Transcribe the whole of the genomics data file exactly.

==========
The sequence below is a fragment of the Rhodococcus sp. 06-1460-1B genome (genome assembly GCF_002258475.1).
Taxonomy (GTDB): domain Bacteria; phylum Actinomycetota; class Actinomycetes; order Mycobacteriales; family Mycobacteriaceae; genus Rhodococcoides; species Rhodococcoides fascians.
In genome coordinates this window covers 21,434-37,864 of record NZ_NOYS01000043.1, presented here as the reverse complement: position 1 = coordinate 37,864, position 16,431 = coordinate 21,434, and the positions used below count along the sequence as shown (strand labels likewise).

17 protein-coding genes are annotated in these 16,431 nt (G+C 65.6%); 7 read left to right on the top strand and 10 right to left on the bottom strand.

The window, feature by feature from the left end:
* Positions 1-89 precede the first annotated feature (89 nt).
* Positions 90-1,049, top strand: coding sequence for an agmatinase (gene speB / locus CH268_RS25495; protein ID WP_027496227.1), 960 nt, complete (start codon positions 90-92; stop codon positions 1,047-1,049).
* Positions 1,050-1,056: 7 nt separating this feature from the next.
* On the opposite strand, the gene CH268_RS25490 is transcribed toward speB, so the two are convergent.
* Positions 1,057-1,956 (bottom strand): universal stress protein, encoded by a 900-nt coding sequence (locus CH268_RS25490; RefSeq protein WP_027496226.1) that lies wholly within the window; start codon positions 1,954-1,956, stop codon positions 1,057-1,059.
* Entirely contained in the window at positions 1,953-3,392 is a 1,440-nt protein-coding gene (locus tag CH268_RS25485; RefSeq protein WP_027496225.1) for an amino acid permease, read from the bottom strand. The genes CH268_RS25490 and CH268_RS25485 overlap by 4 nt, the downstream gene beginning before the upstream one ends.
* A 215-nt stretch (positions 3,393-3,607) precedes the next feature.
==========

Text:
The sequence below is a fragment of the Rhodococcus sp. 06-1460-1B genome (genome assembly GCF_002258475.1).
Taxonomy (GTDB): domain Bacteria; phylum Actinomycetota; class Actinomycetes; order Mycobacteriales; family Mycobacteriaceae; genus Rhodococcoides; species Rhodococcoides fascians.
In genome coordinates this window covers 21,434-37,864 of record NZ_NOYS01000043.1, presented here as the reverse complement: position 1 = coordinate 37,864, position 16,431 = coordinate 21,434, and the positions used below count along the sequence as shown (strand labels likewise).

17 protein-coding genes are annotated in these 16,431 nt (G+C 65.6%); 7 read left to right on the top strand and 10 right to left on the bottom strand.

The window, feature by feature from the left end:
* Positions 1-89 precede the first annotated feature (89 nt).
* Positions 90-1,049, top strand: coding sequence for an agmatinase (gene speB / locus CH268_RS25495; protein ID WP_027496227.1), 960 nt, complete (start codon positions 90-92; stop codon positions 1,047-1,049).
* Positions 1,050-1,056: 7 nt separating this feature from the next.
* On the opposite strand, the gene CH268_RS25490 is transcribed toward speB, so the two are convergent.
* Positions 1,057-1,956 (bottom strand): universal stress protein, encoded by a 900-nt coding sequence (locus CH268_RS25490; RefSeq protein WP_027496226.1) that lies wholly within the window; start codon positions 1,954-1,956, stop codon positions 1,057-1,059.
* Entirely contained in the window at positions 1,953-3,392 is a 1,440-nt protein-coding gene (locus tag CH268_RS25485; RefSeq protein WP_027496225.1) for an amino acid permease, read from the bottom strand. The genes CH268_RS25490 and CH268_RS25485 overlap by 4 nt, the downstream gene beginning before the upstream one ends.
* A 215-nt stretch (positions 3,393-3,607) precedes the next feature.